Alexander Shcherbakov during the 1941 Parade.Archive photo
The most memorable and difficult period in Alexander Sergeyevich’s career was in October 1941, when the German army was just kilometers from Moscow. Between October 15 and 17, the city was gripped by panic, residents were fleeing en masse and there were robberies and looting. Shcherbakov did a lot to bring the situation in the city back to normal. He made sure that directors of enterprises who had fled the city were brought before a tribunal and that party leaders who had succumbed to fear were expelled from the party. On Stalin’s instructions, Alexander Sergeyevich delivered a radio address seeking to calm the residents of the city: “We shall fight for Moscow tenaciously and fiercely, to the last drop of blood.”
Through Shcherbakov’s efforts, propaganda work in the Red Army rapidly gained momentum. He saw the task of the Main Political Directorate in “better informing the service personnel about the atrocities of the German fascist invaders, about their aim to exterminate the Soviet people and turn survivors into slaves. And using it to instill a burning and merciless hatred of the enemy.”
Alexander Sergeyevich increased the number of political workers in the Armed Forces, dispatching them to the most difficult sectors of the Soviet-German front. Propaganda work among Red Army soldiers from ethnic republics, many of whom did not speak any Russian, was stepped up. There were even newspapers in their native languages published for them.
Alexander Shcherbakov and Semyon Budyonny.Archive photo
Dozens of front-line theaters and hundreds of travelling concert teams were set up to perform for soldiers at the front and many war propaganda movies were made (one of them, Moscow Strikes Back, even was awarded an Oscar in 1943). Long-range aviation was also used to drop leaflets over the occupied areas. The country’s foremost writers and even the Russian Orthodox Church were involved in the propaganda effort.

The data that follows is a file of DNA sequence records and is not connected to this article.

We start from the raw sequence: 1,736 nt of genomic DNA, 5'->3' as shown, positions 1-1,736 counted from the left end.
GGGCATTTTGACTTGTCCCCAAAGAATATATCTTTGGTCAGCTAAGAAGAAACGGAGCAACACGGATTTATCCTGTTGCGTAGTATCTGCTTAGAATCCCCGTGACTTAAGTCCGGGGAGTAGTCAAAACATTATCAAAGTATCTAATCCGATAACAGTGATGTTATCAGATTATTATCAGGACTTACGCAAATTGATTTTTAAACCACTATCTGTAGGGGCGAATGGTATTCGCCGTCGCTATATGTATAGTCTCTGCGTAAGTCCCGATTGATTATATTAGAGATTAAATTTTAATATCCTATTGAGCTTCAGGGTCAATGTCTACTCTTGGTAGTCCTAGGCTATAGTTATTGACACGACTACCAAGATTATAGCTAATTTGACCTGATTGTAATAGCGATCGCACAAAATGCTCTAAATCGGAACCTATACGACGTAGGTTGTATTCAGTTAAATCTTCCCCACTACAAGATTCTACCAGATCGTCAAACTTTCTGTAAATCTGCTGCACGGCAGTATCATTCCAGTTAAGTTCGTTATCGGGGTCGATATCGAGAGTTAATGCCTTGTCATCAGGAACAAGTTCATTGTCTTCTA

Opening of new Elektrozavodskaya metro station.Archive photo
Those who worked with Shcherbakov described him thus: “Possessing a great capacity for work and an outstanding memory, he could quickly analyze the situation and make a decision. He was a good listener and knew how to, with great tact, correct a comrade, if necessary, and suggest the correct decision.”
When preparing for major military operations, Stalin often sought advice from his protégé. “I.V. Stalin trusted A.S. Shcherbakov, - Marshal Alexander Vasilevsky wrote in his memoir My Life's Work. – He signed papers agreed with or endorsed by Alexander Sergeyevich without any delay."
Alexander Shcherbakov obituary.Archive photo
Young, ambitious, tough (sometimes cruel) and deeply loyal to Stalin, Alexander Shcherbakov had every chance of becoming a frontrunner for the highest post in the country after the Soviet leader’s death. However, poor health and alcohol addiction prevented him from living up to that moment. He died of a massive heart attack the day after Victory Day on May 10, 1945, at the age of just 43.
If using any of Russia Beyond's content, partly or in full, always provide an active hyperlink to the original material.
to our newsletter!
Get the week's best stories straight to your inbox